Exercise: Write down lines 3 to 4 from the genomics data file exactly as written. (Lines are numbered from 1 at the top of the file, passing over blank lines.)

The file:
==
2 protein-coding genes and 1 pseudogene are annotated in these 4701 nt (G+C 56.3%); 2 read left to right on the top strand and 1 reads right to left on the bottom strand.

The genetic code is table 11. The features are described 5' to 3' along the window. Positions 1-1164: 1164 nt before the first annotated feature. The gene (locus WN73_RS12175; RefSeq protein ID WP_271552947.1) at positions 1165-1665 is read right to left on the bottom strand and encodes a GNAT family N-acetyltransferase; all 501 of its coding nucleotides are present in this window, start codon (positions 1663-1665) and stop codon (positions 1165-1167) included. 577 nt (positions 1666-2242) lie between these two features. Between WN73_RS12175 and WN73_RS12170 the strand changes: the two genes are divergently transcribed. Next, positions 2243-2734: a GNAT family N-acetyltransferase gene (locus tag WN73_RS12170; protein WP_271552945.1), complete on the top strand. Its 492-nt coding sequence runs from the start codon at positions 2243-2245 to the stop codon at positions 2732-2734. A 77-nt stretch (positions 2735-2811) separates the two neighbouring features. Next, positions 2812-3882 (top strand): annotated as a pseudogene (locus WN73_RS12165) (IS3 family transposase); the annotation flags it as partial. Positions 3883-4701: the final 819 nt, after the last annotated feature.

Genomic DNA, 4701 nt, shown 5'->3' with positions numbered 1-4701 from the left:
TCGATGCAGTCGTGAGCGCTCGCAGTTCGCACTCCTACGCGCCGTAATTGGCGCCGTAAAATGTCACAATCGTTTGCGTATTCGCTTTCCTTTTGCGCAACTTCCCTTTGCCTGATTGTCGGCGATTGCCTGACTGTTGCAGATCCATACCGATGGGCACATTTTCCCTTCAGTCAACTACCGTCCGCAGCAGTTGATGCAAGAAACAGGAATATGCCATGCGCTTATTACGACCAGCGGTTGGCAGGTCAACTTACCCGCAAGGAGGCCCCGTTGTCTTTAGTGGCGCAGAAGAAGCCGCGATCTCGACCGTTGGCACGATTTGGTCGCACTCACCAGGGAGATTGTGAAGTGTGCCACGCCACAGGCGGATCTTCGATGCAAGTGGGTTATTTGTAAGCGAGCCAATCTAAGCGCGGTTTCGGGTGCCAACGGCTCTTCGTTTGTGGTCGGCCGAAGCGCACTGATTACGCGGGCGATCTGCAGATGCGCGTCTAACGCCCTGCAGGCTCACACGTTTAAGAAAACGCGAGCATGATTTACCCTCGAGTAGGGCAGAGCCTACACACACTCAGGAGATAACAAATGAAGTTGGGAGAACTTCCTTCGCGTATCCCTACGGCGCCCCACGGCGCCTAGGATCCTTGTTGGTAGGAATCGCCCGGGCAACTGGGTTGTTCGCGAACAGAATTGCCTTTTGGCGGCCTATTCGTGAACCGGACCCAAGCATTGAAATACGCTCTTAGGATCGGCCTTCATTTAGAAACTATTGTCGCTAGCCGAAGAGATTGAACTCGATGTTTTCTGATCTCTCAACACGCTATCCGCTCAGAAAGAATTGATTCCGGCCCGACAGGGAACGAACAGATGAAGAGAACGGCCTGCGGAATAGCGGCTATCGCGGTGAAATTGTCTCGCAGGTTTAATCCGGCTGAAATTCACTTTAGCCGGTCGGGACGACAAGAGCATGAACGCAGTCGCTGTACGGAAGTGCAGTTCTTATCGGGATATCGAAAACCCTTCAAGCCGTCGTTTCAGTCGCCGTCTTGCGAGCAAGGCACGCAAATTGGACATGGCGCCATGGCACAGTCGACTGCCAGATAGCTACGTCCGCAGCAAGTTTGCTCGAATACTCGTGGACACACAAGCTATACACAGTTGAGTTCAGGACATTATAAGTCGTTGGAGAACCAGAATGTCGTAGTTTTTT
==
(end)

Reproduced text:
Genomic DNA, 4701 nt, shown 5'->3' with positions numbered 1-4701 from the left:
TCGATGCAGTCGTGAGCGCTCGCAGTTCGCACTCCTACGCGCCGTAATTGGCGCCGTAAAATGTCACAATCGTTTGCGTATTCGCTTTCCTTTTGCGCAACTTCCCTTTGCCTGATTGTCGGCGATTGCCTGACTGTTGCAGATCCATACCGATGGGCACATTTTCCCTTCAGTCAACTACCGTCCGCAGCAGTTGATGCAAGAAACAGGAATATGCCATGCGCTTATTACGACCAGCGGTTGGCAGGTCAACTTACCCGCAAGGAGGCCCCGTTGTCTTTAGTGGCGCAGAAGAAGCCGCGATCTCGACCGTTGGCACGATTTGGTCGCACTCACCAGGGAGATTGTGAAGTGTGCCACGCCACAGGCGGATCTTCGATGCAAGTGGGTTATTTGTAAGCGAGCCAATCTAAGCGCGGTTTCGGGTGCCAACGGCTCTTCGTTTGTGGTCGGCCGAAGCGCACTGATTACGCGGGCGATCTGCAGATGCGCGTCTAACGCCCTGCAGGCTCACACGTTTAAGAAAACGCGAGCATGATTTACCCTCGAGTAGGGCAGAGCCTACACACACTCAGGAGATAACAAATGAAGTTGGGAGAACTTCCTTCGCGTATCCCTACGGCGCCCCACGGCGCCTAGGATCCTTGTTGGTAGGAATCGCCCGGGCAACTGGGTTGTTCGCGAACAGAATTGCCTTTTGGCGGCCTATTCGTGAACCGGACCCAAGCATTGAAATACGCTCTTAGGATCGGCCTTCATTTAGAAACTATTGTCGCTAGCCGAAGAGATTGAACTCGATGTTTTCTGATCTCTCAACACGCTATCCGCTCAGAAAGAATTGATTCCGGCCCGACAGGGAACGAACAGATGAAGAGAACGGCCTGCGGAATAGCGGCTATCGCGGTGAAATTGTCTCGCAGGTTTAATCCGGCTGAAATTCACTTTAGCCGGTCGGGACGACAAGAGCATGAACGCAGTCGCTGTACGGAAGTGCAGTTCTTATCGGGATATCGAAAACCCTTCAAGCCGTCGTTTCAGTCGCCGTCTTGCGAGCAAGGCACGCAAATTGGACATGGCGCCATGGCACAGTCGACTGCCAGATAGCTACGTCCGCAGCAAGTTTGCTCGAATACTCGTGGACACACAAGCTATACACAGTTGAGTTCAGGACATTATAAGTCGTTGGAGAACCAGAATGTCGTAGTTTTTT